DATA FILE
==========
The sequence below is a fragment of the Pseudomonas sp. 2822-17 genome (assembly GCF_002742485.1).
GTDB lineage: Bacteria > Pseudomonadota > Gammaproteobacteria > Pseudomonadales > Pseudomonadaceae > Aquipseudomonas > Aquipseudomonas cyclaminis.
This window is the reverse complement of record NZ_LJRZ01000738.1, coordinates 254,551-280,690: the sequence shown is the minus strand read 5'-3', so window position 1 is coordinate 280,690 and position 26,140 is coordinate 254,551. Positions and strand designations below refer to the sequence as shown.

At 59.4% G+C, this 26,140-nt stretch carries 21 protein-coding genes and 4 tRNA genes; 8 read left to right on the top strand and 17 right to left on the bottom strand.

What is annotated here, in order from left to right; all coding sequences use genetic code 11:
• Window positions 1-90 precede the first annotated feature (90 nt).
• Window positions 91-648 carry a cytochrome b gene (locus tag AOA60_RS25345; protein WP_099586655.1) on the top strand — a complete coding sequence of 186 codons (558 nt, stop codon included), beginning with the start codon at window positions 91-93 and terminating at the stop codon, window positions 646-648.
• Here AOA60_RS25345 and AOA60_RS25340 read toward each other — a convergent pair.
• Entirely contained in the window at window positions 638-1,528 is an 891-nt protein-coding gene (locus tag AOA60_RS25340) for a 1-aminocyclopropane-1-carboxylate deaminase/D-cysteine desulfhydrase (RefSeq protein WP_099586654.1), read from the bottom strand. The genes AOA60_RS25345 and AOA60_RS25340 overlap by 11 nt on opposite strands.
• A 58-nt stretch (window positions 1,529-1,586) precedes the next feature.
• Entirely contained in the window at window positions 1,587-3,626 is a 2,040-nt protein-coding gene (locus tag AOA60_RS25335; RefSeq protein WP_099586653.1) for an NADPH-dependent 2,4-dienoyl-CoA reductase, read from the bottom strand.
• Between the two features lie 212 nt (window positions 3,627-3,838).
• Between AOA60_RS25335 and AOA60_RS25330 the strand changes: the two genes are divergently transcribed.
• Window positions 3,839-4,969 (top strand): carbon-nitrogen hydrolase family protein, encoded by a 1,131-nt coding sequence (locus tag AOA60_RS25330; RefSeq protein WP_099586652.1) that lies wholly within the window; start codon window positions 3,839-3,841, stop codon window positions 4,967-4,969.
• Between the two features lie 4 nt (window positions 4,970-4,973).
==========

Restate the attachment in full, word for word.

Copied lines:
The sequence below is a fragment of the Pseudomonas sp. 2822-17 genome (assembly GCF_002742485.1).
GTDB lineage: Bacteria > Pseudomonadota > Gammaproteobacteria > Pseudomonadales > Pseudomonadaceae > Aquipseudomonas > Aquipseudomonas cyclaminis.
This window is the reverse complement of record NZ_LJRZ01000738.1, coordinates 254,551-280,690: the sequence shown is the minus strand read 5'-3', so window position 1 is coordinate 280,690 and position 26,140 is coordinate 254,551. Positions and strand designations below refer to the sequence as shown.

At 59.4% G+C, this 26,140-nt stretch carries 21 protein-coding genes and 4 tRNA genes; 8 read left to right on the top strand and 17 right to left on the bottom strand.

What is annotated here, in order from left to right; all coding sequences use genetic code 11:
• Window positions 1-90 precede the first annotated feature (90 nt).
• Window positions 91-648 carry a cytochrome b gene (locus tag AOA60_RS25345; protein WP_099586655.1) on the top strand — a complete coding sequence of 186 codons (558 nt, stop codon included), beginning with the start codon at window positions 91-93 and terminating at the stop codon, window positions 646-648.
• Here AOA60_RS25345 and AOA60_RS25340 read toward each other — a convergent pair.
• Entirely contained in the window at window positions 638-1,528 is an 891-nt protein-coding gene (locus tag AOA60_RS25340) for a 1-aminocyclopropane-1-carboxylate deaminase/D-cysteine desulfhydrase (RefSeq protein WP_099586654.1), read from the bottom strand. The genes AOA60_RS25345 and AOA60_RS25340 overlap by 11 nt on opposite strands.
• A 58-nt stretch (window positions 1,529-1,586) precedes the next feature.
• Entirely contained in the window at window positions 1,587-3,626 is a 2,040-nt protein-coding gene (locus tag AOA60_RS25335; RefSeq protein WP_099586653.1) for an NADPH-dependent 2,4-dienoyl-CoA reductase, read from the bottom strand.
• Between the two features lie 212 nt (window positions 3,627-3,838).
• Between AOA60_RS25335 and AOA60_RS25330 the strand changes: the two genes are divergently transcribed.
• Window positions 3,839-4,969 (top strand): carbon-nitrogen hydrolase family protein, encoded by a 1,131-nt coding sequence (locus tag AOA60_RS25330; RefSeq protein WP_099586652.1) that lies wholly within the window; start codon window positions 3,839-3,841, stop codon window positions 4,967-4,969.
• Between the two features lie 4 nt (window positions 4,970-4,973).